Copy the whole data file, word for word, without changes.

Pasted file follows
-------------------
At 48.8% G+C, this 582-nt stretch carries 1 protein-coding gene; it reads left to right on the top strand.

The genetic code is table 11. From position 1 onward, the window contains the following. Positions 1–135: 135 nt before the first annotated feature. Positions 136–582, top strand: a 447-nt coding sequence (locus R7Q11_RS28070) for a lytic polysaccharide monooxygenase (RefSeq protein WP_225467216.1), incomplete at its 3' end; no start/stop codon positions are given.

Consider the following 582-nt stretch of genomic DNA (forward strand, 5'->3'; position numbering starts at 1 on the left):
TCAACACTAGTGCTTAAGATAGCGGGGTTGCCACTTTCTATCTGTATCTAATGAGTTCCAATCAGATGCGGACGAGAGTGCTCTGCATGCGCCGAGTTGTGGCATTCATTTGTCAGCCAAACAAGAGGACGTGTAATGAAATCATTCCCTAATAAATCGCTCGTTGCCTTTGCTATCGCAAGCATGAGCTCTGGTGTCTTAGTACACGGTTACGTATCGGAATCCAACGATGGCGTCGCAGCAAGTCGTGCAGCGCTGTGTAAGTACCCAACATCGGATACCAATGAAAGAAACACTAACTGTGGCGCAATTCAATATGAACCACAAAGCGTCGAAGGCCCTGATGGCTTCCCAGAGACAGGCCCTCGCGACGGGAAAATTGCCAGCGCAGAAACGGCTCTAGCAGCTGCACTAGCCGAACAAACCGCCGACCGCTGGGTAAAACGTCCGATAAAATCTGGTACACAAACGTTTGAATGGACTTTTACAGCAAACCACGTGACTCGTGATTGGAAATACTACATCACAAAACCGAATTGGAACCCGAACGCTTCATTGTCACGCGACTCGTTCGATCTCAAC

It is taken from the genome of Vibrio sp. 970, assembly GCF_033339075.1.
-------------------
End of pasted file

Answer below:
At 48.8% G+C, this 582-nt stretch carries 1 protein-coding gene; it reads left to right on the top strand.

The genetic code is table 11. From position 1 onward, the window contains the following. Positions 1–135: 135 nt before the first annotated feature. Positions 136–582, top strand: a 447-nt coding sequence (locus R7Q11_RS28070) for a lytic polysaccharide monooxygenase (RefSeq protein WP_225467216.1), incomplete at its 3' end; no start/stop codon positions are given.

Consider the following 582-nt stretch of genomic DNA (forward strand, 5'->3'; position numbering starts at 1 on the left):
TCAACACTAGTGCTTAAGATAGCGGGGTTGCCACTTTCTATCTGTATCTAATGAGTTCCAATCAGATGCGGACGAGAGTGCTCTGCATGCGCCGAGTTGTGGCATTCATTTGTCAGCCAAACAAGAGGACGTGTAATGAAATCATTCCCTAATAAATCGCTCGTTGCCTTTGCTATCGCAAGCATGAGCTCTGGTGTCTTAGTACACGGTTACGTATCGGAATCCAACGATGGCGTCGCAGCAAGTCGTGCAGCGCTGTGTAAGTACCCAACATCGGATACCAATGAAAGAAACACTAACTGTGGCGCAATTCAATATGAACCACAAAGCGTCGAAGGCCCTGATGGCTTCCCAGAGACAGGCCCTCGCGACGGGAAAATTGCCAGCGCAGAAACGGCTCTAGCAGCTGCACTAGCCGAACAAACCGCCGACCGCTGGGTAAAACGTCCGATAAAATCTGGTACACAAACGTTTGAATGGACTTTTACAGCAAACCACGTGACTCGTGATTGGAAATACTACATCACAAAACCGAATTGGAACCCGAACGCTTCATTGTCACGCGACTCGTTCGATCTCAAC

It is taken from the genome of Vibrio sp. 970, assembly GCF_033339075.1.